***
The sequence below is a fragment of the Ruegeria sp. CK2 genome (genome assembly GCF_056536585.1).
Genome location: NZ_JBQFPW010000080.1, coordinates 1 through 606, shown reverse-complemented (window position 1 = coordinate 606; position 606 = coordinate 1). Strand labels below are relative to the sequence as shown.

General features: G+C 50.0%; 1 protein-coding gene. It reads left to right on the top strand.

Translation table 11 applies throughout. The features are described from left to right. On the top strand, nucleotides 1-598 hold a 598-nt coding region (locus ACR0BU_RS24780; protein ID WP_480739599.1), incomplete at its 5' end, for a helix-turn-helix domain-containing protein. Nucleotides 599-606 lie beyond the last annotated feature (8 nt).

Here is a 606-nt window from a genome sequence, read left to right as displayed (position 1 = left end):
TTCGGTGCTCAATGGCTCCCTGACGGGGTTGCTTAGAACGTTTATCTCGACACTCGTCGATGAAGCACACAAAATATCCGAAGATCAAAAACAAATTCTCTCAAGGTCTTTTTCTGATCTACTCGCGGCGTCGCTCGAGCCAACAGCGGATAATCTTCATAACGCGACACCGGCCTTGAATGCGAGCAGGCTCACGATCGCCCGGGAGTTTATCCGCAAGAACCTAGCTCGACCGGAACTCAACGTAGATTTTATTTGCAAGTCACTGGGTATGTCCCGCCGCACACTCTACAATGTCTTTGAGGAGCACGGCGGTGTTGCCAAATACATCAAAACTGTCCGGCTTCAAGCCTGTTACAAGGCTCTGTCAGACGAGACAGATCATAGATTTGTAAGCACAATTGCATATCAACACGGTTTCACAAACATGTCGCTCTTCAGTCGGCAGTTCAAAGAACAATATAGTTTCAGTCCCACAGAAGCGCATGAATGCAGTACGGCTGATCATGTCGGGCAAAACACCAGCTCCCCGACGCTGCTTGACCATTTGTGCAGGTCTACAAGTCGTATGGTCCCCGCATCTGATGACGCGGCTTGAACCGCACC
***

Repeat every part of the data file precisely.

The sequence below is a fragment of the Ruegeria sp. CK2 genome (genome assembly GCF_056536585.1).
Genome location: NZ_JBQFPW010000080.1, coordinates 1 through 606, shown reverse-complemented (window position 1 = coordinate 606; position 606 = coordinate 1). Strand labels below are relative to the sequence as shown.

General features: G+C 50.0%; 1 protein-coding gene. It reads left to right on the top strand.

Translation table 11 applies throughout. The features are described from left to right. On the top strand, nucleotides 1-598 hold a 598-nt coding region (locus ACR0BU_RS24780; protein ID WP_480739599.1), incomplete at its 5' end, for a helix-turn-helix domain-containing protein. Nucleotides 599-606 lie beyond the last annotated feature (8 nt).

Here is a 606-nt window from a genome sequence, read left to right as displayed (position 1 = left end):
TTCGGTGCTCAATGGCTCCCTGACGGGGTTGCTTAGAACGTTTATCTCGACACTCGTCGATGAAGCACACAAAATATCCGAAGATCAAAAACAAATTCTCTCAAGGTCTTTTTCTGATCTACTCGCGGCGTCGCTCGAGCCAACAGCGGATAATCTTCATAACGCGACACCGGCCTTGAATGCGAGCAGGCTCACGATCGCCCGGGAGTTTATCCGCAAGAACCTAGCTCGACCGGAACTCAACGTAGATTTTATTTGCAAGTCACTGGGTATGTCCCGCCGCACACTCTACAATGTCTTTGAGGAGCACGGCGGTGTTGCCAAATACATCAAAACTGTCCGGCTTCAAGCCTGTTACAAGGCTCTGTCAGACGAGACAGATCATAGATTTGTAAGCACAATTGCATATCAACACGGTTTCACAAACATGTCGCTCTTCAGTCGGCAGTTCAAAGAACAATATAGTTTCAGTCCCACAGAAGCGCATGAATGCAGTACGGCTGATCATGTCGGGCAAAACACCAGCTCCCCGACGCTGCTTGACCATTTGTGCAGGTCTACAAGTCGTATGGTCCCCGCATCTGATGACGCGGCTTGAACCGCACC